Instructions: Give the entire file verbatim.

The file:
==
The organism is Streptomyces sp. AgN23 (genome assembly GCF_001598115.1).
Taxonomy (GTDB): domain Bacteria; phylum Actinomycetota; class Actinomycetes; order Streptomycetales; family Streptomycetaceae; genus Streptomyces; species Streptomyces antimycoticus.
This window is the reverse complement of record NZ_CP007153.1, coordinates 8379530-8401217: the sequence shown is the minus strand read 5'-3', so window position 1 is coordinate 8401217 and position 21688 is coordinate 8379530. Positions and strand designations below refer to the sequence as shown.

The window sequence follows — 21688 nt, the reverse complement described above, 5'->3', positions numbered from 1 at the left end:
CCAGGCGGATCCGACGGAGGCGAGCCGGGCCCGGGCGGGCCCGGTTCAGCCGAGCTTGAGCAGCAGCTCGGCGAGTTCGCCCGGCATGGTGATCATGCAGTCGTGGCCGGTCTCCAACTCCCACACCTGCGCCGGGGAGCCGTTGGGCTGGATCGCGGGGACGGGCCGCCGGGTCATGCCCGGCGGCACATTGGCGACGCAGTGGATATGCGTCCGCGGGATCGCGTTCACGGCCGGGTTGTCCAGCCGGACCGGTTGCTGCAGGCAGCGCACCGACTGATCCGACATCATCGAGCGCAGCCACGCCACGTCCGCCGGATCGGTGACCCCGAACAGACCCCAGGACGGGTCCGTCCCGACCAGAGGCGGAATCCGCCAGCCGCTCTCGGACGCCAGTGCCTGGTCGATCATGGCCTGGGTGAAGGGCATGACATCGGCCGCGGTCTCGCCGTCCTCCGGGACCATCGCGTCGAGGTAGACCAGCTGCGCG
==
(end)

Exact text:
The organism is Streptomyces sp. AgN23 (genome assembly GCF_001598115.1).
Taxonomy (GTDB): domain Bacteria; phylum Actinomycetota; class Actinomycetes; order Streptomycetales; family Streptomycetaceae; genus Streptomyces; species Streptomyces antimycoticus.
This window is the reverse complement of record NZ_CP007153.1, coordinates 8379530-8401217: the sequence shown is the minus strand read 5'-3', so window position 1 is coordinate 8401217 and position 21688 is coordinate 8379530. Positions and strand designations below refer to the sequence as shown.

The window sequence follows — 21688 nt, the reverse complement described above, 5'->3', positions numbered from 1 at the left end:
CCAGGCGGATCCGACGGAGGCGAGCCGGGCCCGGGCGGGCCCGGTTCAGCCGAGCTTGAGCAGCAGCTCGGCGAGTTCGCCCGGCATGGTGATCATGCAGTCGTGGCCGGTCTCCAACTCCCACACCTGCGCCGGGGAGCCGTTGGGCTGGATCGCGGGGACGGGCCGCCGGGTCATGCCCGGCGGCACATTGGCGACGCAGTGGATATGCGTCCGCGGGATCGCGTTCACGGCCGGGTTGTCCAGCCGGACCGGTTGCTGCAGGCAGCGCACCGACTGATCCGACATCATCGAGCGCAGCCACGCCACGTCCGCCGGATCGGTGACCCCGAACAGACCCCAGGACGGGTCCGTCCCGACCAGAGGCGGAATCCGCCAGCCGCTCTCGGACGCCAGTGCCTGGTCGATCATGGCCTGGGTGAAGGGCATGACATCGGCCGCGGTCTCGCCGTCCTCCGGGACCATCGCGTCGAGGTAGACCAGCTGCGCG